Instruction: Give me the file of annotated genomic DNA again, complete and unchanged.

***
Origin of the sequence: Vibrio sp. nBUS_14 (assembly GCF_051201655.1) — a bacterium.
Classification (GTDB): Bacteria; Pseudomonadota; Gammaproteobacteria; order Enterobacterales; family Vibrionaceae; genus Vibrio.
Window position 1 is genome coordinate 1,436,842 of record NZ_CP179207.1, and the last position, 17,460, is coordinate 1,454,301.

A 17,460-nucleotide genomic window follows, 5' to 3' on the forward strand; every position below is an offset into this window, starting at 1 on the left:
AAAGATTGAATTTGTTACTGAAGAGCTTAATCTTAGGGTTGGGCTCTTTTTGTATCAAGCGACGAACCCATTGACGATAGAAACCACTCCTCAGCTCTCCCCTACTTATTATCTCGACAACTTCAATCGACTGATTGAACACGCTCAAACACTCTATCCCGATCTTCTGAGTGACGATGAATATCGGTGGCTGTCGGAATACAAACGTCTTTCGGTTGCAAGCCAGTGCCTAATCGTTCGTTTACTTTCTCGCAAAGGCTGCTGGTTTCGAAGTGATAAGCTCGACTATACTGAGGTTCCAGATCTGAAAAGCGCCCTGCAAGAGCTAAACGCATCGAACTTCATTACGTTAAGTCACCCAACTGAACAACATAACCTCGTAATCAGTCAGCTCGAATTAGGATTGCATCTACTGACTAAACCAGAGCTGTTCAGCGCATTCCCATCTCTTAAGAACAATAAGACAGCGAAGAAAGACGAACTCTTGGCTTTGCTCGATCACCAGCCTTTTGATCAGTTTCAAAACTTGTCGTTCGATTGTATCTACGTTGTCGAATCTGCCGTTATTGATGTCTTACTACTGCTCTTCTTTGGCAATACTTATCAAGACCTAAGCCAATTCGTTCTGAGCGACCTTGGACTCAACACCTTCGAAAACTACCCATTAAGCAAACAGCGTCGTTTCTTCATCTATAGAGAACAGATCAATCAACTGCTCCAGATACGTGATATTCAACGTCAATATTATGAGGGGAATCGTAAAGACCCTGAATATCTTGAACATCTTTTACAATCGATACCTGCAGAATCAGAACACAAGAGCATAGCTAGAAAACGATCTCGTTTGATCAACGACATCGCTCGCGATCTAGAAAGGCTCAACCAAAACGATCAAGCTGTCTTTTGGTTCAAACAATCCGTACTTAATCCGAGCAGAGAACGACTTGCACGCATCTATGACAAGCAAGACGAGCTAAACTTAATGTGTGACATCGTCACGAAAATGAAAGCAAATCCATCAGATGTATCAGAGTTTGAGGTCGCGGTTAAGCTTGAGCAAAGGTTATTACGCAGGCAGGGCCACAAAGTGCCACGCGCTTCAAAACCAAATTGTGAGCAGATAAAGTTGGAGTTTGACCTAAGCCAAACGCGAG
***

Origin of the sequence: Vibrio sp. nBUS_14 (assembly GCF_051201655.1) — a bacterium.
Classification (GTDB): Bacteria; Pseudomonadota; Gammaproteobacteria; order Enterobacterales; family Vibrionaceae; genus Vibrio.
Window position 1 is genome coordinate 1,436,842 of record NZ_CP179207.1, and the last position, 17,460, is coordinate 1,454,301.

A 17,460-nucleotide genomic window follows, 5' to 3' on the forward strand; every position below is an offset into this window, starting at 1 on the left:
AAAGATTGAATTTGTTACTGAAGAGCTTAATCTTAGGGTTGGGCTCTTTTTGTATCAAGCGACGAACCCATTGACGATAGAAACCACTCCTCAGCTCTCCCCTACTTATTATCTCGACAACTTCAATCGACTGATTGAACACGCTCAAACACTCTATCCCGATCTTCTGAGTGACGATGAATATCGGTGGCTGTCGGAATACAAACGTCTTTCGGTTGCAAGCCAGTGCCTAATCGTTCGTTTACTTTCTCGCAAAGGCTGCTGGTTTCGAAGTGATAAGCTCGACTATACTGAGGTTCCAGATCTGAAAAGCGCCCTGCAAGAGCTAAACGCATCGAACTTCATTACGTTAAGTCACCCAACTGAACAACATAACCTCGTAATCAGTCAGCTCGAATTAGGATTGCATCTACTGACTAAACCAGAGCTGTTCAGCGCATTCCCATCTCTTAAGAACAATAAGACAGCGAAGAAAGACGAACTCTTGGCTTTGCTCGATCACCAGCCTTTTGATCAGTTTCAAAACTTGTCGTTCGATTGTATCTACGTTGTCGAATCTGCCGTTATTGATGTCTTACTACTGCTCTTCTTTGGCAATACTTATCAAGACCTAAGCCAATTCGTTCTGAGCGACCTTGGACTCAACACCTTCGAAAACTACCCATTAAGCAAACAGCGTCGTTTCTTCATCTATAGAGAACAGATCAATCAACTGCTCCAGATACGTGATATTCAACGTCAATATTATGAGGGGAATCGTAAAGACCCTGAATATCTTGAACATCTTTTACAATCGATACCTGCAGAATCAGAACACAAGAGCATAGCTAGAAAACGATCTCGTTTGATCAACGACATCGCTCGCGATCTAGAAAGGCTCAACCAAAACGATCAAGCTGTCTTTTGGTTCAAACAATCCGTACTTAATCCGAGCAGAGAACGACTTGCACGCATCTATGACAAGCAAGACGAGCTAAACTTAATGTGTGACATCGTCACGAAAATGAAAGCAAATCCATCAGATGTATCAGAGTTTGAGGTCGCGGTTAAGCTTGAGCAAAGGTTATTACGCAGGCAGGGCCACAAAGTGCCACGCGCTTCAAAACCAAATTGTGAGCAGATAAAGTTGGAGTTTGACCTAAGCCAAACGCGAG